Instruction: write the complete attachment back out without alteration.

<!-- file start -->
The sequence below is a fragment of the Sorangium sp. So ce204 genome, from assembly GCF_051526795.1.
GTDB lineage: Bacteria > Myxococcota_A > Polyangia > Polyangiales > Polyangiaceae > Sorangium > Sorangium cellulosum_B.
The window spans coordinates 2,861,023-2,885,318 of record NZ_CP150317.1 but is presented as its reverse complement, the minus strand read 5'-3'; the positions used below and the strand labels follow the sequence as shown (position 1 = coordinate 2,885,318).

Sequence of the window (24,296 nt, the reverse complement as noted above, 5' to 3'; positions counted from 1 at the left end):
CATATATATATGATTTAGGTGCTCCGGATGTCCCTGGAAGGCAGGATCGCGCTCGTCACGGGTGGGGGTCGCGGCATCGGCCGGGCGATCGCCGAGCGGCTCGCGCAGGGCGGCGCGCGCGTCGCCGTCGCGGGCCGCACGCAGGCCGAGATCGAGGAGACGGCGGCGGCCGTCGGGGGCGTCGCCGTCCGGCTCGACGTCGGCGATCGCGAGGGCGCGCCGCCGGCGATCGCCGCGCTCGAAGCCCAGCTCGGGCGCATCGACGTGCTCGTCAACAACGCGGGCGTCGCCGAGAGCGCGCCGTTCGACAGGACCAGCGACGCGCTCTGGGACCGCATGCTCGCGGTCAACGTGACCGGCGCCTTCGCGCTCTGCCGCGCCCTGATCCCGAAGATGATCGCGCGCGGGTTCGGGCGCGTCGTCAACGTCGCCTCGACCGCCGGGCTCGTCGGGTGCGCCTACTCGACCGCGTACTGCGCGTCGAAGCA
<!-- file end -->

The sequence below is a fragment of the Sorangium sp. So ce204 genome, from assembly GCF_051526795.1.
GTDB lineage: Bacteria > Myxococcota_A > Polyangia > Polyangiales > Polyangiaceae > Sorangium > Sorangium cellulosum_B.
The window spans coordinates 2,861,023-2,885,318 of record NZ_CP150317.1 but is presented as its reverse complement, the minus strand read 5'-3'; the positions used below and the strand labels follow the sequence as shown (position 1 = coordinate 2,885,318).

Sequence of the window (24,296 nt, the reverse complement as noted above, 5' to 3'; positions counted from 1 at the left end):
CATATATATATGATTTAGGTGCTCCGGATGTCCCTGGAAGGCAGGATCGCGCTCGTCACGGGTGGGGGTCGCGGCATCGGCCGGGCGATCGCCGAGCGGCTCGCGCAGGGCGGCGCGCGCGTCGCCGTCGCGGGCCGCACGCAGGCCGAGATCGAGGAGACGGCGGCGGCCGTCGGGGGCGTCGCCGTCCGGCTCGACGTCGGCGATCGCGAGGGCGCGCCGCCGGCGATCGCCGCGCTCGAAGCCCAGCTCGGGCGCATCGACGTGCTCGTCAACAACGCGGGCGTCGCCGAGAGCGCGCCGTTCGACAGGACCAGCGACGCGCTCTGGGACCGCATGCTCGCGGTCAACGTGACCGGCGCCTTCGCGCTCTGCCGCGCCCTGATCCCGAAGATGATCGCGCGCGGGTTCGGGCGCGTCGTCAACGTCGCCTCGACCGCCGGGCTCGTCGGGTGCGCCTACTCGACCGCGTACTGCGCGTCGAAGCA